This folder contains correspondence and other documents relating to the commercial and technical development of Edison's phonograph. Included is material pertaining to the Diamond Disc Phonograph, which was demonstrated at the Boston Electric Show in October 1912 and marketed throughout the United States by the end of the year. Also included are items dealing with the development of Blue Amberol cylinder records, the Edison home recording outfit ("shaving machine"), and the Edison School Phonograph. Among the subjects discussed in the documents are the manufacture of phonographs, cabinets, and records; the evaluation of singers and trial records; contracts with artists; trademarks; and patent interferences. There is also correspondence with Marshall C. Lefferts of the Celluloid Co., along with letters from phonograph enthusiasts and requests or suggestions concerning the improvement and promotion of the phonograph.
In addition to the correspondence, there are drafts of promotional material, technical notes and drawings by Edison, and instructions to members of his technical and administrative staff, including Jonas Walter Aylsworth, Frank K. Dolbeer, Miller Reese Hutchison, Walter H. Miller, Alexander N. Pierman, and Carl H. Wilson. Also included are Edison's copies of interoffice communications, demonstration reports, and minutes from committee meetings of Thomas A. Edison, Inc.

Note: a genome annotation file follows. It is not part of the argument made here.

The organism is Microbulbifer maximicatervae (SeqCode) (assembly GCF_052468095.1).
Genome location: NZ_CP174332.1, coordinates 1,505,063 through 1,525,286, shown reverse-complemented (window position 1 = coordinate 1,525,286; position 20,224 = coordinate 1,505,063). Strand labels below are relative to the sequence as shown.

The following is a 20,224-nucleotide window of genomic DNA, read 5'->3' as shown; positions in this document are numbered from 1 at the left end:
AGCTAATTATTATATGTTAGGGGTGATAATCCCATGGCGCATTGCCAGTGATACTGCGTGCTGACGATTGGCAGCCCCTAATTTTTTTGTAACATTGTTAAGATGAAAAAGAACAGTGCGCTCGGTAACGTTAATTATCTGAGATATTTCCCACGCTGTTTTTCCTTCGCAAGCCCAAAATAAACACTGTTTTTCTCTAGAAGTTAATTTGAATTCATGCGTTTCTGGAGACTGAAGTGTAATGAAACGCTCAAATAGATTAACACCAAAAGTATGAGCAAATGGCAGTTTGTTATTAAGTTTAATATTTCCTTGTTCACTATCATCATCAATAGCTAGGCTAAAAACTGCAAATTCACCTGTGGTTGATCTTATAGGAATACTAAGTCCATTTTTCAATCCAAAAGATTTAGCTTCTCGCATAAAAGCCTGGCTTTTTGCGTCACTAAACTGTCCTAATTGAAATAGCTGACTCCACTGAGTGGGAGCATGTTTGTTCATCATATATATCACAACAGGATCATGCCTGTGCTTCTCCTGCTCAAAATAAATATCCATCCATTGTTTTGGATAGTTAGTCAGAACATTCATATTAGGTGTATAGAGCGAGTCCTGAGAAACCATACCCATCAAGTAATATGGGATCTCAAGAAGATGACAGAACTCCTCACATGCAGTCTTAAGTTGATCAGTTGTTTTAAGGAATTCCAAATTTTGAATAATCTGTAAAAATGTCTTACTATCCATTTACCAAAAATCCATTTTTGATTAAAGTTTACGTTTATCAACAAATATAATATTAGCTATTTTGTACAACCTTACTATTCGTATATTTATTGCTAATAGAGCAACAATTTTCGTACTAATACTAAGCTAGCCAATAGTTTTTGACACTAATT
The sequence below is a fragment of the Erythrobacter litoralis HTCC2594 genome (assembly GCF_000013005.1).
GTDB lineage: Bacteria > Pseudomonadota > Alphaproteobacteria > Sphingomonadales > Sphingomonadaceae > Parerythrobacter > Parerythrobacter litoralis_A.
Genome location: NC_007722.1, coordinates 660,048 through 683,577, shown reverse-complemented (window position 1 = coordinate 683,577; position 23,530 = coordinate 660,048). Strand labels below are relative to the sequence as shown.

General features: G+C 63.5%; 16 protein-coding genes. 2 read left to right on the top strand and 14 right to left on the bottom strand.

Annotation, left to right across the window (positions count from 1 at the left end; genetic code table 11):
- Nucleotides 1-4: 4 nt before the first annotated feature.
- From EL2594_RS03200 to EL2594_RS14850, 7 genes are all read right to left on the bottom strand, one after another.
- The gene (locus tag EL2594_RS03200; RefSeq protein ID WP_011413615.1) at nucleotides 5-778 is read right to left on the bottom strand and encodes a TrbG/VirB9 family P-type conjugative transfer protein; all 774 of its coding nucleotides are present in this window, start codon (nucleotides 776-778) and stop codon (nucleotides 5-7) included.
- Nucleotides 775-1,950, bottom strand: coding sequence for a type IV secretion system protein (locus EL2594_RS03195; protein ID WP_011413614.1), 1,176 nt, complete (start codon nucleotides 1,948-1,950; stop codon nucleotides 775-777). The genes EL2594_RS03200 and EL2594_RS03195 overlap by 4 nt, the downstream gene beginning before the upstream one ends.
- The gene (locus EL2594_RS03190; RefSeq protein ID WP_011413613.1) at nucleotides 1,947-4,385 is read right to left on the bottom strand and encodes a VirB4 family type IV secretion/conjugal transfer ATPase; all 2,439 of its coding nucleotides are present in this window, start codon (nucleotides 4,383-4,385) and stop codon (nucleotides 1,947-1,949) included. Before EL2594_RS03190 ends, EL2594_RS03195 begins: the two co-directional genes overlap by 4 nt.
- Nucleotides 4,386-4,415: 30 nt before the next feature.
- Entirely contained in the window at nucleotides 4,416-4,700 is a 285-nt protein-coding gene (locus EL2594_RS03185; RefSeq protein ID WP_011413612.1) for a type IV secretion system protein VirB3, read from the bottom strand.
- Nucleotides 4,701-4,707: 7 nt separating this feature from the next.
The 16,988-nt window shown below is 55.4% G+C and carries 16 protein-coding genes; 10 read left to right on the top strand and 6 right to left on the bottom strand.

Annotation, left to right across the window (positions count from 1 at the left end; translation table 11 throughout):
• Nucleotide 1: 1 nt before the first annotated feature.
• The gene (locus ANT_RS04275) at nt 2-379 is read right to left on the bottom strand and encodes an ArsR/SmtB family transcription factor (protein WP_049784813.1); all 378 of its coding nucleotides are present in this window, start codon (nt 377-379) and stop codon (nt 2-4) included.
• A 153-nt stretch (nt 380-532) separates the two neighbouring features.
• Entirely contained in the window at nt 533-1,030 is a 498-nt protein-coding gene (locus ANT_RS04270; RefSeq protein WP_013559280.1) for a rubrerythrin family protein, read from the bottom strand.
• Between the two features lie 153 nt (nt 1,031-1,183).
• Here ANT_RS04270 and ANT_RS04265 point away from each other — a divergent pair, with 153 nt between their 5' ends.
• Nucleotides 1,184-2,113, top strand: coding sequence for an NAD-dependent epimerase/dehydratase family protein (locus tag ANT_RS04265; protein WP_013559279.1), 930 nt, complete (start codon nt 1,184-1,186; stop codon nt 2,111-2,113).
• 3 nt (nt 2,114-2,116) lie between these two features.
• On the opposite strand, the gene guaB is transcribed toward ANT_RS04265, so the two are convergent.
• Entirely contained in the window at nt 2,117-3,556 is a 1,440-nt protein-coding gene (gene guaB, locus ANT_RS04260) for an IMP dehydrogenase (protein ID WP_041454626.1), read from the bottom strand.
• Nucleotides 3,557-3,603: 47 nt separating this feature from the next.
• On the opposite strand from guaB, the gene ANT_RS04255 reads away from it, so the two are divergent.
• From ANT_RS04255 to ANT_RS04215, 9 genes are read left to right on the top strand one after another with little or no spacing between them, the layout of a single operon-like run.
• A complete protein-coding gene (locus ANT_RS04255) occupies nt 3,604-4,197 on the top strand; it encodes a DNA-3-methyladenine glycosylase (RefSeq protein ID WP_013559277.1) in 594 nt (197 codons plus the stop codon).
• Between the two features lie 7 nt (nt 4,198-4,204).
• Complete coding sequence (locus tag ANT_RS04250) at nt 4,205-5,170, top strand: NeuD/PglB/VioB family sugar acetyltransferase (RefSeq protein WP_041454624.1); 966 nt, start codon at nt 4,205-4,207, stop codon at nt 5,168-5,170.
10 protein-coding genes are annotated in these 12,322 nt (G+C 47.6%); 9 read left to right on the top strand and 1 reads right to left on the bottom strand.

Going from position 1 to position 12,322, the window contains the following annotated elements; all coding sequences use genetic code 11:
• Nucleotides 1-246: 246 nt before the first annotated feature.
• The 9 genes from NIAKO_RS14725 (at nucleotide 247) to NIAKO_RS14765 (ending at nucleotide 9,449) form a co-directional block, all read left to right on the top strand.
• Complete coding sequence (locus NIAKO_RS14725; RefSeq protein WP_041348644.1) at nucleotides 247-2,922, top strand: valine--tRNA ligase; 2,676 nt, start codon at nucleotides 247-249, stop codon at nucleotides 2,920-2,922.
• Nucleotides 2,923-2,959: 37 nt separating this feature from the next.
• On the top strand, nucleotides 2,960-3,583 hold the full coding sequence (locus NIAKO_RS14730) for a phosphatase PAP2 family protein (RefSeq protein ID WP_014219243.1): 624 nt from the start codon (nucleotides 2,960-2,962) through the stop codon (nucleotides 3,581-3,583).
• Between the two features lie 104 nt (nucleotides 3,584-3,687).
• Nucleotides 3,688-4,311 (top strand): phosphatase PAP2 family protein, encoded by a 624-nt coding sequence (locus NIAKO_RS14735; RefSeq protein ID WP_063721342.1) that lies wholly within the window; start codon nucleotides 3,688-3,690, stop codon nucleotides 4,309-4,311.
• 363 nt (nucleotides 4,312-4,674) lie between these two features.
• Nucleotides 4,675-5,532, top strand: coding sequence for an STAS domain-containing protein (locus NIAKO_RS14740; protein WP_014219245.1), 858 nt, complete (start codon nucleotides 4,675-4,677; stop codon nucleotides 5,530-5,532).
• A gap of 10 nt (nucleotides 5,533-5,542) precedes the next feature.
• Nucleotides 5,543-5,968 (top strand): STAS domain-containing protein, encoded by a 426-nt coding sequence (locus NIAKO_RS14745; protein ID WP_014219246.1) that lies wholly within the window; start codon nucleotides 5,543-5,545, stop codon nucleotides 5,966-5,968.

The committee minutes appear at the end of the folder in the following order: Executive Committee, Amusement Phonograph Department Committee, Dictating Machine Committee, Manufacturing Committee, and Phonograph Sales and Advertising Committee. Also included are minutes from a meeting of salesmen on December 30, 1912, to discuss the marketing of Diamond Disc phonographs and records. Among the topics discussed in the Executive Committee minutes are the possibility of making voice recordings of presidential contenders Theodore Roosevelt, Woodrow Wilson, and Champ Clark and the status of the phonograph business in Mexico and Latin America.
Approximately 50 percent of the documents have been selected. The unselected material includes unsolicited correspondence with no substantive reply from Edison, letters of transmittal and acknowledgment, memoranda concerning billing procedures, circular letters, and weekly summaries of agreements with disc dealers. Courtesy of Thomas Edison National Historical Park.